The Heavy Personal Price of conflict zone photography and Moving on….
I have done a lot of blogging in the past about photojournalism, war-type photography and how it just doesn’t work as a business model. I haven’t said too much though about the personal effect it has had on me and how I have felt undertaking such photography. I remember when I did my postgrad at LCC in London, on the first day of the course we were asked if anyone would want to be a war photographer… I remember my hand going straight up and talking about what I then thought were the merits of doing such work. I got into photojournalism mainly on the back of being in awe of greats such as Don McCullin, Capa and Lee Miller. I would have given anything at the time to have been able in an ever so small manner to be able to walk in their great footsteps and achieve even a miniscule portion of what they had.
What I came to realise later on though is that things had changed so much than what they were back then for photojournalists. In the past there were far fewer photographers doing such work and when magazines such as LIFE were in their hey-dey, such photographers were truly witnesses to the world for the rest – on an altruistic mission to reveal what was going on at great personal risk to themselves. Today though (and for the past 30 years) there are so many conflict photographers out there. The editor of a large European magazine once told us that during the Libyan conflict she was inundated with so many emails from freelancers simply stating they were on location and if she required any pics for the mag. When there are so many of us – and now of course with the advent of citizen journalism – conflict photography, in my opinion, begins to lose that one altruistic justification – of being a true witness for the rest – that made it viable to run around conflict areas. When it just becomes a desperate race to beat the competition to the action in my humble opinion it becomes no better than paparazzi photography.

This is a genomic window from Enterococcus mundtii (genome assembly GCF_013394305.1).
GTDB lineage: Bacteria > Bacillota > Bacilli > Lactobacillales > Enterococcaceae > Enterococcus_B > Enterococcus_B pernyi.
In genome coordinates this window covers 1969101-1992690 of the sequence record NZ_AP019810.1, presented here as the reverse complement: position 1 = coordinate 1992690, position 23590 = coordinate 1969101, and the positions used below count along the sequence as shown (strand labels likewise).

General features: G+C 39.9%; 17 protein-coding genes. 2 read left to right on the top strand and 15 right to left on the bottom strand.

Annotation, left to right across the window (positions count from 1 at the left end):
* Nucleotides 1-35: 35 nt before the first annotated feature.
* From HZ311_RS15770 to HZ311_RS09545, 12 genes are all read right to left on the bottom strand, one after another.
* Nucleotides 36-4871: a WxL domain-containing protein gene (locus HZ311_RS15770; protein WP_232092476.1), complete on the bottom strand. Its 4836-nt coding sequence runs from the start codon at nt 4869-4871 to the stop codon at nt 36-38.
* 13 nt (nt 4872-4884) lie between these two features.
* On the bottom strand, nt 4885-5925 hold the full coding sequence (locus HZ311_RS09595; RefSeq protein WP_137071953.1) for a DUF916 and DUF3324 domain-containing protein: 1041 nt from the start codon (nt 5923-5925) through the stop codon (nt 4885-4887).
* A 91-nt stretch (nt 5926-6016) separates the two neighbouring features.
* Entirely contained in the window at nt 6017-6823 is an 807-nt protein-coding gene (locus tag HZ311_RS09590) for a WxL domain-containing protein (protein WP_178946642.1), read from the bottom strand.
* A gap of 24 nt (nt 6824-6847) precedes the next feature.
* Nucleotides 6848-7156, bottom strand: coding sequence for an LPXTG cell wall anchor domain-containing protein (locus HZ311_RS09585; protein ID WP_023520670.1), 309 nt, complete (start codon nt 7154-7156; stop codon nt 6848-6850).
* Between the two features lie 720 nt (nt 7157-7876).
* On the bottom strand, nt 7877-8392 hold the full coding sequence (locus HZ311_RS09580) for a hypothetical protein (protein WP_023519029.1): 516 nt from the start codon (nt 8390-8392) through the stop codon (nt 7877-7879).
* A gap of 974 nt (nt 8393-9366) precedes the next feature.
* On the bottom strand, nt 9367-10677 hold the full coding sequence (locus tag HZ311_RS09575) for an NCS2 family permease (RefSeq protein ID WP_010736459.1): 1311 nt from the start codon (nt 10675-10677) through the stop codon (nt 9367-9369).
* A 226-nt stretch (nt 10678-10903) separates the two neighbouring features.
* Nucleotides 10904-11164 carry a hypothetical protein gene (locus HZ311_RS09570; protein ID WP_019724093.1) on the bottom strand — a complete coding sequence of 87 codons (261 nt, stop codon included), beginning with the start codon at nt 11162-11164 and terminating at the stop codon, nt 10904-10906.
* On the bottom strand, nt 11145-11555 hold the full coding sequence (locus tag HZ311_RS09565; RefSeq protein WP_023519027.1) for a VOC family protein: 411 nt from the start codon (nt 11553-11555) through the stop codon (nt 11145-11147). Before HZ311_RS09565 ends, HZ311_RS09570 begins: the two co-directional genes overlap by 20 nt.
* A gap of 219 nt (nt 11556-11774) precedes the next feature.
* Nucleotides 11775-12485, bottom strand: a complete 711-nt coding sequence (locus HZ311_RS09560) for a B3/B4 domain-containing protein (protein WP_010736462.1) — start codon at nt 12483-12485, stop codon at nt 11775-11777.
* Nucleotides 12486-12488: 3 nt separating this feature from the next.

I was at a funeral a few Sundays back taking shots for my Hangberg book project. Around the open coffin there were standing young family members of the deceased, completely inconsolable. For a second my old instinct came through and I thought what a powerful picture that would make. But in the same instance I couldn’t bring myself to take any photos. I found myself instead really empathising and I was quickly overwhelmed with emotion. I stood there and just observed. It suddenly struck me how much I had changed as a person as well. In the past, I wouldn’t of hesitated to take that type of photo. I suddenly wanted to apologise for every time I had stuck a camera in the faces of other people’s misery. This might be a tad epic and overblown – but it was real to me and I had to hastily leave the funeral cos I could hardly breathe.
I began to question what had I truly risked so much for really – and the trauma of the things I had seen have taken a very heavy personal toll – a nightmare from which I have only recently been able to escape. I had a conversation a few months back with an ex-British soldier. We were comparing stories and discussing the trauma the things we had seen had caused us. After an hour I came to the conclusion that the difference between us was not what we had seen – but in a strange way – I felt more traumatised because I had been inactive in all the situations I had been in whereas a soldier is active and involved. I felt I had to carry the shame of ultimately running around a conflict area for the simple purpose of trying to get my pics in publications and on the wires. Some might say these feelings are misplaced – but it is truly what I feel and it has been my own personal experience of such work. I can honestly say I will never again go to a conflict zone to photograph and take such pics. That time of my life is over and gone.